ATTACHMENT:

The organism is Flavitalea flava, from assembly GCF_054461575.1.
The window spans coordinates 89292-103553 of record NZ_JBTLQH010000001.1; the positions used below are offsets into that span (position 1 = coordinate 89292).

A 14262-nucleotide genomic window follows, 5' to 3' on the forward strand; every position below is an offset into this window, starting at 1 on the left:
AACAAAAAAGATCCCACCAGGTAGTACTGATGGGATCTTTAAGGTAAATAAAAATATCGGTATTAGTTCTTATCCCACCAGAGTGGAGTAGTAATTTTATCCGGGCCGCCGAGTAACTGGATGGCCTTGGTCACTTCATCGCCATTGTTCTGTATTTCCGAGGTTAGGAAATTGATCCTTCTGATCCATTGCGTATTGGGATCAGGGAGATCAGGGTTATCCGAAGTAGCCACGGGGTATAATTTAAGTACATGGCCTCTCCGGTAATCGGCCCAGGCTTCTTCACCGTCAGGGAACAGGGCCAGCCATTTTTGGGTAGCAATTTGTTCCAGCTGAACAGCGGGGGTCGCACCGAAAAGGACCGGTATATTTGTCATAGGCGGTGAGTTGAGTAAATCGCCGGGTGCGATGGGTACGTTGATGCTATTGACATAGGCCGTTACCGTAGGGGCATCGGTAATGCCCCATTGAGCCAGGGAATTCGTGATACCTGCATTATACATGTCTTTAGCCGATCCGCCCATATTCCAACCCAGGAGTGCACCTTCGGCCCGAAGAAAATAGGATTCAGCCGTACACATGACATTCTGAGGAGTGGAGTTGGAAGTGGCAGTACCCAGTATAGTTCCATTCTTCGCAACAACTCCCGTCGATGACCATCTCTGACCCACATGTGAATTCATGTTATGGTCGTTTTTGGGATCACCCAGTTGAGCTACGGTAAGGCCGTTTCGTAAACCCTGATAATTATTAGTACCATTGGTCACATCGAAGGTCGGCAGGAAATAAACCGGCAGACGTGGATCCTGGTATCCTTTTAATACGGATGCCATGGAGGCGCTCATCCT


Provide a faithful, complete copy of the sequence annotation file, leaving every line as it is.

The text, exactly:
The organism is Flavitalea flava, from assembly GCF_054461575.1.
The window spans coordinates 89292-103553 of record NZ_JBTLQH010000001.1; the positions used below are offsets into that span (position 1 = coordinate 89292).

A 14262-nucleotide genomic window follows, 5' to 3' on the forward strand; every position below is an offset into this window, starting at 1 on the left:
AACAAAAAAGATCCCACCAGGTAGTACTGATGGGATCTTTAAGGTAAATAAAAATATCGGTATTAGTTCTTATCCCACCAGAGTGGAGTAGTAATTTTATCCGGGCCGCCGAGTAACTGGATGGCCTTGGTCACTTCATCGCCATTGTTCTGTATTTCCGAGGTTAGGAAATTGATCCTTCTGATCCATTGCGTATTGGGATCAGGGAGATCAGGGTTATCCGAAGTAGCCACGGGGTATAATTTAAGTACATGGCCTCTCCGGTAATCGGCCCAGGCTTCTTCACCGTCAGGGAACAGGGCCAGCCATTTTTGGGTAGCAATTTGTTCCAGCTGAACAGCGGGGGTCGCACCGAAAAGGACCGGTATATTTGTCATAGGCGGTGAGTTGAGTAAATCGCCGGGTGCGATGGGTACGTTGATGCTATTGACATAGGCCGTTACCGTAGGGGCATCGGTAATGCCCCATTGAGCCAGGGAATTCGTGATACCTGCATTATACATGTCTTTAGCCGATCCGCCCATATTCCAACCCAGGAGTGCACCTTCGGCCCGAAGAAAATAGGATTCAGCCGTACACATGACATTCTGAGGAGTGGAGTTGGAAGTGGCAGTACCCAGTATAGTTCCATTCTTCGCAACAACTCCCGTCGATGACCATCTCTGACCCACATGTGAATTCATGTTATGGTCGTTTTTGGGATCACCCAGTTGAGCTACGGTAAGGCCGTTTCGTAAACCCTGATAATTATTAGTACCATTGGTCACATCGAAGGTCGGCAGGAAATAAACCGGCAGACGTGGATCCTGGTATCCTTTTAATACGGATGCCATGGAGGCGCTCATCCT